>PMQs gets personal

>PMQs was a rather spiteful affair this week. David Cameron came up with two of the most damning lines to describe Ed: “He was the nothing man at the treasury, and now he is the nothing man trying to lead the Labour party”, and VN’s favourite on Alan Johnson advising on banker’s bonuses: “There’s no point Wallace asking Gromit on that one”, but Ed didn’t perform badly. It was though quite a hollow affair, partly due to the predictable questions from the Leader of the Opposition, and partly due to the lack of substance in the answers given in return.

Clearly the Coalition are getting a bit fed up of cheap pops about so-called ‘broken promises’. When Angus Robertson of the SNP tried the trick asking about tuition fees and bankers bonuses, Cameron snapped back, referring to “an SNP that promised a referendum on full independence and never gave it?”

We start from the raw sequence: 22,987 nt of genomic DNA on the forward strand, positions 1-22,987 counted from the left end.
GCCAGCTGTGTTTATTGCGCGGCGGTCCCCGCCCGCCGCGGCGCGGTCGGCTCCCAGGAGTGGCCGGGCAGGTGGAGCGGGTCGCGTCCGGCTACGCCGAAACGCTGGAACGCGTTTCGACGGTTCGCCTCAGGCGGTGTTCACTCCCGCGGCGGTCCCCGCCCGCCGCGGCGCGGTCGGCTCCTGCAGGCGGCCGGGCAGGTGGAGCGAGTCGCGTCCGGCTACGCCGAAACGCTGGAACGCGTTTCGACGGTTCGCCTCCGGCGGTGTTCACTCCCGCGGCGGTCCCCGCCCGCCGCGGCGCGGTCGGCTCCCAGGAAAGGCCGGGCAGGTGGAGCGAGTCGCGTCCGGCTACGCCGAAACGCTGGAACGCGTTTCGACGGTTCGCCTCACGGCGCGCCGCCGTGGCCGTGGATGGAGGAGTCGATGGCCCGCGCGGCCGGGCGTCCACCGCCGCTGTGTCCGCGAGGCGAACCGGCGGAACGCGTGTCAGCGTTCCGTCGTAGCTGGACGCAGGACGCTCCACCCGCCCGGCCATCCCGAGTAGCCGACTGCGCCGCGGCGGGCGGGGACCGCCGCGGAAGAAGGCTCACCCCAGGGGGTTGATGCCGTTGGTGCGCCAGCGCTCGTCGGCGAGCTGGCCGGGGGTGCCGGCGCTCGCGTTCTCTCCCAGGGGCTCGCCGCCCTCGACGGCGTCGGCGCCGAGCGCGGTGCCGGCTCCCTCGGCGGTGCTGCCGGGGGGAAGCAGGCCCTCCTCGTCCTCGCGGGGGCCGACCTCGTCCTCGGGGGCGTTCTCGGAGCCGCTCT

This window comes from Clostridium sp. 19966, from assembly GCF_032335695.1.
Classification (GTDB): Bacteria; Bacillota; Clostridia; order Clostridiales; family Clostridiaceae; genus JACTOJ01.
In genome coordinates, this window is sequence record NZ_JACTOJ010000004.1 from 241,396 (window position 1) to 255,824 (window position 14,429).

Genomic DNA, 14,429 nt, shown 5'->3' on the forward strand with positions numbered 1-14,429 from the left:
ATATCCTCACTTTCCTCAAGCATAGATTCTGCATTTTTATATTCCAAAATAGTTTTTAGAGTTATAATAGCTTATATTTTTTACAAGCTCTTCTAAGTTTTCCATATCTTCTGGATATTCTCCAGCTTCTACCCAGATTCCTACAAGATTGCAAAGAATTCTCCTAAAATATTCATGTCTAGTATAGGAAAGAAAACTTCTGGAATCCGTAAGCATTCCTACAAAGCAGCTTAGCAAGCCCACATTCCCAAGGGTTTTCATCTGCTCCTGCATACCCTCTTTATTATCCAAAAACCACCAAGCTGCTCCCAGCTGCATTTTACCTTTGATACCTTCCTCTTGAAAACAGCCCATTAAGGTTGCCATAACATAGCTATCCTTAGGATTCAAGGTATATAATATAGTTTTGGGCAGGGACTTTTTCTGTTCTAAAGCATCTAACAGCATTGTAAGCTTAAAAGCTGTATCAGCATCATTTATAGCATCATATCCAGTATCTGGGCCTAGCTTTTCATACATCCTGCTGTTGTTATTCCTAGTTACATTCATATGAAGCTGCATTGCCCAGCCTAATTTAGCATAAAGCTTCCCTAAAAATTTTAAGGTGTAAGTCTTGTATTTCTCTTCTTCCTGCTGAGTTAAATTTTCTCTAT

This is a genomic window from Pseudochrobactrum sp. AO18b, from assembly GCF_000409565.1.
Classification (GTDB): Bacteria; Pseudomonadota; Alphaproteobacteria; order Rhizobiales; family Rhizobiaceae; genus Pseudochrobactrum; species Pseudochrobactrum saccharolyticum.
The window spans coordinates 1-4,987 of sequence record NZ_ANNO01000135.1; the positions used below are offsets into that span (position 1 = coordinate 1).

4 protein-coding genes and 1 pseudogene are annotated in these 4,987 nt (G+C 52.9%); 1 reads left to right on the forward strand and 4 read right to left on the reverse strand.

There were also some fairly testing questions from Conservative backbenchers, including one on the promised fuel stabiliser. These serve to demonstrate the increasing tension those Member’s have towards the coalition. Like their Liberal Democrat counterparts, Tory backbenchers are beginning to feel a little sidelined, and are increasingly prepared to show their discontent in high profile occasions such as PMQs.

Cameron also hinted heavily at a compromise on Control Orders, praising the police and secret services in the process. In answer to another question, he gave a backhanded warning to the Unions threatening prolonged strikes by hinting he could impose a rule that 50% of members must support strike action.

The Prime Minister is clearly comfortable with these confrontations but, after a very impressive start, is beginning to rely too much on witty one liners and question dodging. If he engaged Ed Miliband on substance he could win the exchanges outright very easily, exposing the lack of policy Labour have at the moment. Instead, the playground politics trundled on into 2011.


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